BROOKINGS, S.D.(Press Release)- South Dakota News Watch, the state’s first nonpartisan, nonprofit news organization, has hired veteran journalist and communications professional Carson Walker as its first chief executive officer, effective Jan. 1, 2023.
Walker will assume the company’s top management role, succeeding News Watch co-founders Randell Beck and Jack Marsh, who have overseen staff, news and business operations since the launch of News Watch as a 501(c)(3) nonprofit in 2017. Though Beck and Marsh are handing off operational leadership to Walker, they intend to remain active on the 13-member governing board of directors.
Walker has more than 30 years’ experience in South Dakota, as a broadcast and newspaper journalist, a reporter, editor and manager for The Associated Press, a media relations specialist and journalism instructor at the University of South Dakota, and in corporate communications with Sanford Health.
“Carson Walker ranks among the most respected, accomplished and versatile media professionals in South Dakota,” said board chair Jack Marsh. “Carson has earned the confidence of the News Watch board, because of his vast experience, principles, exemplary character, intellect, and leadership qualities, and his appreciation for the role and responsibilities of a vigilant free press in a well-functioning democracy.”
“Carson Walker knows news and he knows South Dakota,” said retired broadcast-industry executive Marci Burdick, who led the CEO search committee and will become chair of the News Watch board of directors in January. “He’s a proven and innovative leader who I am confident will guide News Watch to even greater impact in the future.”
“Journalism is in the midst of significant change in how it’s consumed and funded, and people need and want in-depth, balanced reporting and good storytelling more than ever,” Walker said. “News Watch’s staff and board have done an amazing job growing the organization to this point to fulfill that mission. I look forward to collaborating with them and leading it to the next stage.”
Walker, 56 and a native of Iowa, is a journalism and political science graduate of Colorado State University. He began his career in broadcasting, first as a radio announcer and reporter, then as a television reporter, photojournalist, producer and anchor. Walker spent six years as an award-winning reporter at the Argus Leader in Sioux Falls, hired by Managing Editor David Kranz and during the time when Jack Marsh was executive editor. Walker returned to broadcasting in 1997 and was news director for KDLT-TV in Sioux Falls, leading a 20-member newsroom that won honors for the best overall 10 p.m. newscast in South Dakota.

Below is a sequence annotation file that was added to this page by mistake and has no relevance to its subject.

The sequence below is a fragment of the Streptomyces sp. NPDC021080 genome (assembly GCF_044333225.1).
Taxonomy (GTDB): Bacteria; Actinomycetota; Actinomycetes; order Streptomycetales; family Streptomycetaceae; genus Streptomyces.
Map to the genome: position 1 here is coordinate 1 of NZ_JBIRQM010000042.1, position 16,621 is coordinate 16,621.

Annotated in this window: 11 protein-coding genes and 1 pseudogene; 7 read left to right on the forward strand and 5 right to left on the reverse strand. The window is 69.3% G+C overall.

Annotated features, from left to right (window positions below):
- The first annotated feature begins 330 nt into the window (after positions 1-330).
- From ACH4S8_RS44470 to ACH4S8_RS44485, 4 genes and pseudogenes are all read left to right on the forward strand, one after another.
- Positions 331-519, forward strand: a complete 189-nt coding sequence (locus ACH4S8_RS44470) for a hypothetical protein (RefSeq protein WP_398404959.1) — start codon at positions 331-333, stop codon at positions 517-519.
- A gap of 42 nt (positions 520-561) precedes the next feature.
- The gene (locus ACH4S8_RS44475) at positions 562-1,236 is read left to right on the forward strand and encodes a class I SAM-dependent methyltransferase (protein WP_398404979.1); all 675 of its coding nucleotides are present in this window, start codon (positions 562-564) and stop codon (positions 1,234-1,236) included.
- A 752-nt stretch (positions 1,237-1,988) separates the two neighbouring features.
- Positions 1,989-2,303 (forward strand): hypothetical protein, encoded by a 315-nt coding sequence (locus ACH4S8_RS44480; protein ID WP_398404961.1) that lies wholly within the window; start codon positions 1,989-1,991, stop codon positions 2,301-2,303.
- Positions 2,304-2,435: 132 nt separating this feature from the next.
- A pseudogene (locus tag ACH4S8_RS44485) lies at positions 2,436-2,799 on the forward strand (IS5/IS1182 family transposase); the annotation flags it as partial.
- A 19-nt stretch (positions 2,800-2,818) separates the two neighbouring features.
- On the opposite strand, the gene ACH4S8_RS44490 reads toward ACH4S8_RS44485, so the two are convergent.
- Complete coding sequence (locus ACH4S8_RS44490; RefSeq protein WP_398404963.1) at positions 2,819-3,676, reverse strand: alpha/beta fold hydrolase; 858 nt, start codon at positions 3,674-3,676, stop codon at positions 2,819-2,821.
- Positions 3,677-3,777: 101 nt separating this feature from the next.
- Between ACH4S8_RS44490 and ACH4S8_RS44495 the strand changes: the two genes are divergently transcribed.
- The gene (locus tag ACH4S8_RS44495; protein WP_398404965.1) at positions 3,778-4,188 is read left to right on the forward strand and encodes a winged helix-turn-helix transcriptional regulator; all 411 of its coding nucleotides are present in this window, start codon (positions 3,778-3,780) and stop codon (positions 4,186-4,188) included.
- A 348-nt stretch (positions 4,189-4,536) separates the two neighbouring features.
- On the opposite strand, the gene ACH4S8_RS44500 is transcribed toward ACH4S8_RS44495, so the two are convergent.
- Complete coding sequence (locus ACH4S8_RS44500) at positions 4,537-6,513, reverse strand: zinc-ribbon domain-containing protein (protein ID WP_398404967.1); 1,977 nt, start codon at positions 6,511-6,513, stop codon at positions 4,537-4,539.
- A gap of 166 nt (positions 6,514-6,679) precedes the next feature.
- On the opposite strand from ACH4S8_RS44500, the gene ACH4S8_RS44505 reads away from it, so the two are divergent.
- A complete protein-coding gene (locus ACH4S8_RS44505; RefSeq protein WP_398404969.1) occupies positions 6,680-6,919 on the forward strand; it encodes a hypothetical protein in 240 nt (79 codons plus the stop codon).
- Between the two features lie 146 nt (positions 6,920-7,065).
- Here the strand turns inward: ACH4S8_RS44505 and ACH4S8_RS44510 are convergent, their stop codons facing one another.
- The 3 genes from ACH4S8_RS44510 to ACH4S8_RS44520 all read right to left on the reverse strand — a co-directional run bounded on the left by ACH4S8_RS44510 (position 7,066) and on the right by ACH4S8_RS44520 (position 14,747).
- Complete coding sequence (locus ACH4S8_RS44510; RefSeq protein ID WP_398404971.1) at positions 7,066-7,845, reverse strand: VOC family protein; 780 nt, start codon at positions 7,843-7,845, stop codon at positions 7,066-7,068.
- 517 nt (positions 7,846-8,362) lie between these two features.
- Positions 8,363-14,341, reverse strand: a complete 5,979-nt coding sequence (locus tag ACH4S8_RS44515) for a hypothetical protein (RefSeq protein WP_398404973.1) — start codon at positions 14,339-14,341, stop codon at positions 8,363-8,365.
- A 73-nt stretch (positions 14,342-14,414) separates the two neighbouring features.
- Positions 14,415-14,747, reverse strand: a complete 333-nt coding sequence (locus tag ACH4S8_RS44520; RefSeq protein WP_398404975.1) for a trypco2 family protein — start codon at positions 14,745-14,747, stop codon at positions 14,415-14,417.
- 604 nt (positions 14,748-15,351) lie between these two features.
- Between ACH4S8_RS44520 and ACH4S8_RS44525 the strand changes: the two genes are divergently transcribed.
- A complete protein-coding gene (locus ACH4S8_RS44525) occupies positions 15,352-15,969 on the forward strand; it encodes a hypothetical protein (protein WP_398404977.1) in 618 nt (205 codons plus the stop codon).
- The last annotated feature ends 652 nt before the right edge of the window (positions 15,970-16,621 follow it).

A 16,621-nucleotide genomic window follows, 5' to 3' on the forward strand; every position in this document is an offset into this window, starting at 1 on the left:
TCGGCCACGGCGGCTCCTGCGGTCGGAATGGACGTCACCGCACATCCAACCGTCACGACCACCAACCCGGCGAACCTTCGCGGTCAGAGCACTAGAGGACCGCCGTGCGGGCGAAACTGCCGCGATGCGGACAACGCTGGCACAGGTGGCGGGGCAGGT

From there, Walker was recruited by The Associated Press, then the nation’s premier news organization. During his 17 years with the AP, Walker worked in the Dakotas and in Arizona, serving as a reporter, editor and supervisor. He was assigned to the national filing desk in Phoenix and was the final editor of major breaking stories that were distributed worldwide. Walker moved back to Sioux Falls in 2013 and managed the AP’s newsgathering team in North Dakota and South Dakota.
Walker transitioned to an internal and external corporate communications role with Sanford Health, where he worked for the past six years. Walker launched and led SanfordHealthNews.org and managed a crowdsourcing platform for the innovations team.
Walker lives in Sioux Falls, has four adult children, and runs, cycles, hikes, skis and golfs.
As CEO, Walker will run the company and lead the South Dakota News Watch staff. Bart Pfankuch, a veteran journalist and former editor of the Rapid City Journal, is content director and an investigative reporter. Stu Whitney, a former editor and columnist at the Argus Leader, is its investigative reporter. Rob Joyce, with 30 years of nonprofit experience that includes leading Sioux Falls Jazz and Blues and JazzFest, manages business operations, fundraising, marketing and communication.
South Dakota News Watch is an independent, nonprofit organization reporting untold stories that help South Dakotans be better informed and more engaged citizens. It doesn’t publish commentary, opinion or editorials. In the past five years, News Watch has produced more than 325 projects and in-depth articles that shed light on the issues, concerns and welfare of South Dakotans. All content is free and available to the public. Stories are posted to SDNewsWatch.org and shared with digital, broadcast and print media outlets across the state. News Watch is funded entirely by voluntary contributions and grants.